Policy on Unacceptable Actions by Service Users


This Policy sets out the Council’s approach to the relatively few service users whose actions or behaviour are considered unacceptable. The term ‘service user’ also includes anyone acting on behalf of another individual and any complainant.

Policy Aims

To make clear to all service users, both at initial contact and throughout their dealings with the Council, what the Council can or cannot do in relation to their requests or complaints. In doing so, the aim is to be open and to avoid raising hopes or expectations that cannot be met.

To deal fairly, honestly, consistently and appropriately with all service users, including those whose actions are considered unacceptable. The Council believes that all service users have the right to be heard, understood and respected. It is also considered that Council staff have the same rights.

To provide services that are accessible to all service users. However, where it is considered that a service user’s actions are unacceptable, the right to restrict or change access to the Council is retained.

To ensure that other service users and Council staff do not suffer any disadvantage from service users who act in an unacceptable manner.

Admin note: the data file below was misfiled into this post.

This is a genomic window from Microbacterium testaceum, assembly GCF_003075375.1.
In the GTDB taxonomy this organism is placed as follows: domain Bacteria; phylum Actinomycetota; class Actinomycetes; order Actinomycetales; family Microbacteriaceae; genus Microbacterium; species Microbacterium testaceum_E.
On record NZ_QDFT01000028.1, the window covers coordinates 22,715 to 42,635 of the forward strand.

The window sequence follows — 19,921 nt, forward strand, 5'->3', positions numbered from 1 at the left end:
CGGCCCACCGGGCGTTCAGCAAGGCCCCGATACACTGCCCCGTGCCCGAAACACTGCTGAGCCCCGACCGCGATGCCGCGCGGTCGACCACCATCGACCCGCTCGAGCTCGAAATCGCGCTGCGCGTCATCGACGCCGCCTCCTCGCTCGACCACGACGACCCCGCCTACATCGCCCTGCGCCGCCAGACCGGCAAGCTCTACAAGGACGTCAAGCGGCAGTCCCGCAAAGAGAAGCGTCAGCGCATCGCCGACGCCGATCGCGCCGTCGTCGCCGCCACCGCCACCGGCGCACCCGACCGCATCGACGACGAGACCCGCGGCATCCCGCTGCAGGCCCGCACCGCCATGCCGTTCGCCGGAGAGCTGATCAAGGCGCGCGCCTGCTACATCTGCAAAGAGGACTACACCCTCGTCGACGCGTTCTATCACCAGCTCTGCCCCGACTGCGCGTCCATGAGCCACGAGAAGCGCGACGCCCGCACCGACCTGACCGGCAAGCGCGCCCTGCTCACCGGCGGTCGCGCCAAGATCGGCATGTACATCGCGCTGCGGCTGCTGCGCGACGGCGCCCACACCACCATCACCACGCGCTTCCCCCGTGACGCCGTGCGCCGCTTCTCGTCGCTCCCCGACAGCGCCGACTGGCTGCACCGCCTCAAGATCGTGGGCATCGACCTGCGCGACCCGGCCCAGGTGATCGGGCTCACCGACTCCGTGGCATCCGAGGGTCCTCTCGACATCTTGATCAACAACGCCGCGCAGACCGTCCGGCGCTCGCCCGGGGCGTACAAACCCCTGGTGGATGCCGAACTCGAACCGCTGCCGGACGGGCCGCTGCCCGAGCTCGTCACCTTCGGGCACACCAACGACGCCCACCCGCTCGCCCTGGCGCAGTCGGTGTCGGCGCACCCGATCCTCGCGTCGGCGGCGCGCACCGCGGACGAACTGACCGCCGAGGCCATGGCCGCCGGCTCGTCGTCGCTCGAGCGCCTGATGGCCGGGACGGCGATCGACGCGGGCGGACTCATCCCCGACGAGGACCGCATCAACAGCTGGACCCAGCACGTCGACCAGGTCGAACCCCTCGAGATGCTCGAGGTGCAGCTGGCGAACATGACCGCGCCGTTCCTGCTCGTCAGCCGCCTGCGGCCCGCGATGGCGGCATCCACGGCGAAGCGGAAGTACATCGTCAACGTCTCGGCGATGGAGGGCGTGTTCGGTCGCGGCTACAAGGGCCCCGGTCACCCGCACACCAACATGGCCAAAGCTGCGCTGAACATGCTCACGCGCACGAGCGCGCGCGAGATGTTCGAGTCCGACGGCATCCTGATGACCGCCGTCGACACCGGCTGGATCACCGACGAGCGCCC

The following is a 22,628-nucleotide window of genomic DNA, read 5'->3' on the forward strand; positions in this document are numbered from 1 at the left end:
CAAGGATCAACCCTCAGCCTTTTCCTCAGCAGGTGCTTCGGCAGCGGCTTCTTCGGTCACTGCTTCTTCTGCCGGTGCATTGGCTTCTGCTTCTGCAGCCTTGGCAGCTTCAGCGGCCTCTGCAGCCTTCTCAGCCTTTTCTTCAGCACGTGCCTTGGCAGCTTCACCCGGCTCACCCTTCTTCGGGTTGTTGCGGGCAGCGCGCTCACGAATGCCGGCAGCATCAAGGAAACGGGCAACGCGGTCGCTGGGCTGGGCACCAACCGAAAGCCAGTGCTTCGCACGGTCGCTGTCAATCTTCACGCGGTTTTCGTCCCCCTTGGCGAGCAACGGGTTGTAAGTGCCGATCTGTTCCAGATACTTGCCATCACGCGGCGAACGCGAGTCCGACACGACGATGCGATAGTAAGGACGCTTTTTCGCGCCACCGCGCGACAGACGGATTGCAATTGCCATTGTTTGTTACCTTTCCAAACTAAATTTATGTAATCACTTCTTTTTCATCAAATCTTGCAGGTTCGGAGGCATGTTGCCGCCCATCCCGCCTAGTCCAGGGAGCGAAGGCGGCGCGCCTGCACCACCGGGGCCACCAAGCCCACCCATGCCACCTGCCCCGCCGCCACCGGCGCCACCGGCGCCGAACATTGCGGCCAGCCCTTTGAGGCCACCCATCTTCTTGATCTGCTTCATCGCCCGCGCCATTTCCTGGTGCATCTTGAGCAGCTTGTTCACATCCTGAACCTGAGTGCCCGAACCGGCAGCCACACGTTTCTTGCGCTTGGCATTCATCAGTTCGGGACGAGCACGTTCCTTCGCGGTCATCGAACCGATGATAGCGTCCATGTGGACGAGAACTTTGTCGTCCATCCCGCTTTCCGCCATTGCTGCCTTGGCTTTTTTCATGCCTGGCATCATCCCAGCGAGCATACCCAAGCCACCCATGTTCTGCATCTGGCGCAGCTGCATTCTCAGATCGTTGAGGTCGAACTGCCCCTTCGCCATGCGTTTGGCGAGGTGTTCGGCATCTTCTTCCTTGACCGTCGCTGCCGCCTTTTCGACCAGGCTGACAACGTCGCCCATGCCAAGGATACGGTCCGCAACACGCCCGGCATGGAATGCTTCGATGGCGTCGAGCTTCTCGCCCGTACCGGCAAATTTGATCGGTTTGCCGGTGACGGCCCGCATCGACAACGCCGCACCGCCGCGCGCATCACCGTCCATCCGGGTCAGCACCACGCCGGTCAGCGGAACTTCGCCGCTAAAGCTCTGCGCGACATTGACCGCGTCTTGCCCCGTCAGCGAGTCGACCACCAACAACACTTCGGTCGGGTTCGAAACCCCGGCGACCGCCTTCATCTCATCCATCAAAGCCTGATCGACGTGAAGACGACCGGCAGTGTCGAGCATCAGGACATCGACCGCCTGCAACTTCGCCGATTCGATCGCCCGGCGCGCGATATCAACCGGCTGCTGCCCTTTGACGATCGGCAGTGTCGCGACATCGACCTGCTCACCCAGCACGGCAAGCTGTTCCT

Defining Unacceptable Actions by Service Users

People may act out of character in times of trouble or distress. There may have been upsetting or distressing circumstances leading up to the contact with the Council. The Council does not view behaviour as unacceptable just because an individual is forceful or determined. In fact, it is accepted that being persistent can be a positive advantage when pursuing a complaint. However, the actions of individuals who are angry, demanding or persistent may result in unreasonable demands on the Council or unacceptable behaviour towards Council staff. It is these actions that are considered unacceptable and ones that this policy aims to manage. The Council has grouped these actions under three broad headings:

Aggressive or Abusive Behaviour

Violence is not restricted to acts of aggression that may result in physical harm. It also includes behaviour or language (whether oral or written) that may cause staff to feel afraid, threatened or abused.

Examples of behaviours grouped under this heading include threats, physical violence, personal verbal abuse, derogatory remarks and rudeness. It is also considered that inflammatory statements and unsubstantiated allegations can also be abusive behaviour.

The Council expects its staff to be treated courteously and with respect. Violence or abuse towards staff is unacceptable. Council staff understand the difference between aggression and anger. The anger felt by many service users involves the subject matter of their request or complaint. However, it is not acceptable when anger escalates into aggression or abuse (whether oral or written) directed towards Council staff.